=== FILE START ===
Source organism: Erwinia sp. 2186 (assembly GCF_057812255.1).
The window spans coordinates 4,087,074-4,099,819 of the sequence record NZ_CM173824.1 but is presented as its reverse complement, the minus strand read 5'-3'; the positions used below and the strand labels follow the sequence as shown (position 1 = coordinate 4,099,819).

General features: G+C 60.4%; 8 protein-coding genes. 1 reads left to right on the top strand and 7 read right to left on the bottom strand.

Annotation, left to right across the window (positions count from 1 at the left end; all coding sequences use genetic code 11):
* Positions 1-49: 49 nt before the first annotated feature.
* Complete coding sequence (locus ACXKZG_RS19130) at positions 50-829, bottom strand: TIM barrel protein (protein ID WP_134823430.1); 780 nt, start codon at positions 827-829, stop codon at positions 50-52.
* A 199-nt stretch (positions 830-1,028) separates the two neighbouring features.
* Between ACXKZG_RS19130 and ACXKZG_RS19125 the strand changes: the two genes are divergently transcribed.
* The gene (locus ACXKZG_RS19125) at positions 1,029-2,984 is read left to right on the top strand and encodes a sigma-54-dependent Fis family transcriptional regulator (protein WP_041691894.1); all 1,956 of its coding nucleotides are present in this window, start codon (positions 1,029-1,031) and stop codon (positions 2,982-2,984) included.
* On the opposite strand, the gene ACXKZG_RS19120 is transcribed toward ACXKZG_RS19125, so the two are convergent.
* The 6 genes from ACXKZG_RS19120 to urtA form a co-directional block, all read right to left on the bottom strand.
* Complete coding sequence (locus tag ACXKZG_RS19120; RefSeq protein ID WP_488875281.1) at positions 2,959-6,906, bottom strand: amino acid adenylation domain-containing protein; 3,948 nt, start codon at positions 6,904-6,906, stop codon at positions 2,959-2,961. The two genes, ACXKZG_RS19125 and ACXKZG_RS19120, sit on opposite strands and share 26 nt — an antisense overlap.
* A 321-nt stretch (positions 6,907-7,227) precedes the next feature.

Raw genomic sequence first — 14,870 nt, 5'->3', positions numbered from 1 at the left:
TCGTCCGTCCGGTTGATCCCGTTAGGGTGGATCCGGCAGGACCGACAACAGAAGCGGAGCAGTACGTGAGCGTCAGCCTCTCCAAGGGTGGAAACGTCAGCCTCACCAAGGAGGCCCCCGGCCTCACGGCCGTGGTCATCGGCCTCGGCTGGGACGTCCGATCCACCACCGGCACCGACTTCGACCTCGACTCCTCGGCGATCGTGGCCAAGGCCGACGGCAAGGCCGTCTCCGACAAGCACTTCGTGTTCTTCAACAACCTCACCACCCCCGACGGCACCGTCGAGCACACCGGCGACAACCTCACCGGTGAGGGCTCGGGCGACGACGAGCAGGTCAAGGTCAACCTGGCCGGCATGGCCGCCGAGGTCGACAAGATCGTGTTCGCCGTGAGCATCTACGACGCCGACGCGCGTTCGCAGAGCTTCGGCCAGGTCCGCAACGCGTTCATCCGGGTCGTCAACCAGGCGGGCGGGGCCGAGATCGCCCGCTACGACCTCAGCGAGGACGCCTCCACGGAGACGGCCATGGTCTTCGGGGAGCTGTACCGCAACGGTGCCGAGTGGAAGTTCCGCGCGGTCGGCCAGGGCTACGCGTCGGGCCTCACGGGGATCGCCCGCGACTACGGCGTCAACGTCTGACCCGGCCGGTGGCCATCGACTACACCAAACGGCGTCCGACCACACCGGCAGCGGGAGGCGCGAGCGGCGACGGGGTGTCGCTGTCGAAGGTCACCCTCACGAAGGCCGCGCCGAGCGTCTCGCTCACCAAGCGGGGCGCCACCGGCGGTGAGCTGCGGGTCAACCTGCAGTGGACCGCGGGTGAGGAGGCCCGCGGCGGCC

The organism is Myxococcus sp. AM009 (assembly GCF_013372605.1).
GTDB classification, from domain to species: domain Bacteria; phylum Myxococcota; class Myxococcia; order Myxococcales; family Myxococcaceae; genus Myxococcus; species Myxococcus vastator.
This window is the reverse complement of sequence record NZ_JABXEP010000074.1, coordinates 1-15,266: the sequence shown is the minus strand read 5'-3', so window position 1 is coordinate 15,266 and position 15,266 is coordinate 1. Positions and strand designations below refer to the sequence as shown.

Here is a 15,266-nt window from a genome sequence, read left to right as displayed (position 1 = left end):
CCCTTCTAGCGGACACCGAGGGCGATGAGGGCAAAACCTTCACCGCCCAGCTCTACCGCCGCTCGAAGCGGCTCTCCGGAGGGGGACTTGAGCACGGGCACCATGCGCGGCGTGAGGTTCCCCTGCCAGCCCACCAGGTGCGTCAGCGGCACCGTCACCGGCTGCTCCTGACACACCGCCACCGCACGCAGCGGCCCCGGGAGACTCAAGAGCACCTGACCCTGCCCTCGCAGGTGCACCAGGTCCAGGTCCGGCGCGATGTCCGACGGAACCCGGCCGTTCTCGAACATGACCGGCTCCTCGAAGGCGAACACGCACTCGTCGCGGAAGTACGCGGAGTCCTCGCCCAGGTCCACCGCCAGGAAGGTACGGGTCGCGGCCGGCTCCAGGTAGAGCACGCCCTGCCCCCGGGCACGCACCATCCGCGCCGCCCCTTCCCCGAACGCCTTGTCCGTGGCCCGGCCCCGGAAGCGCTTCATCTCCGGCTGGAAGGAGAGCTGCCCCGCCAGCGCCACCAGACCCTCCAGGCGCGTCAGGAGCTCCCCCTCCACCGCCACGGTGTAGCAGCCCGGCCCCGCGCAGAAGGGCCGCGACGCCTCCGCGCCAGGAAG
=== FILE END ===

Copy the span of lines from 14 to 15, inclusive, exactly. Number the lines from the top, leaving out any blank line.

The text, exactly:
Raw genomic sequence first — 14,870 nt, 5'->3', positions numbered from 1 at the left:
TCGTCCGTCCGGTTGATCCCGTTAGGGTGGATCCGGCAGGACCGACAACAGAAGCGGAGCAGTACGTGAGCGTCAGCCTCTCCAAGGGTGGAAACGTCAGCCTCACCAAGGAGGCCCCCGGCCTCACGGCCGTGGTCATCGGCCTCGGCTGGGACGTCCGATCCACCACCGGCACCGACTTCGACCTCGACTCCTCGGCGATCGTGGCCAAGGCCGACGGCAAGGCCGTCTCCGACAAGCACTTCGTGTTCTTCAACAACCTCACCACCCCCGACGGCACCGTCGAGCACACCGGCGACAACCTCACCGGTGAGGGCTCGGGCGACGACGAGCAGGTCAAGGTCAACCTGGCCGGCATGGCCGCCGAGGTCGACAAGATCGTGTTCGCCGTGAGCATCTACGACGCCGACGCGCGTTCGCAGAGCTTCGGCCAGGTCCGCAACGCGTTCATCCGGGTCGTCAACCAGGCGGGCGGGGCCGAGATCGCCCGCTACGACCTCAGCGAGGACGCCTCCACGGAGACGGCCATGGTCTTCGGGGAGCTGTACCGCAACGGTGCCGAGTGGAAGTTCCGCGCGGTCGGCCAGGGCTACGCGTCGGGCCTCACGGGGATCGCCCGCGACTACGGCGTCAACGTCTGACCCGGCCGGTGGCCATCGACTACACCAAACGGCGTCCGACCACACCGGCAGCGGGAGGCGCGAGCGGCGACGGGGTGTCGCTGTCGAAGGTCACCCTCACGAAGGCCGCGCCGAGCGTCTCGCTCACCAAGCGGGGCGCCACCGGCGGTGAGCTGCGGGTCAACCTGCAGTGGACCGCGGGTGAGGAGGCCCGCGGCGGCC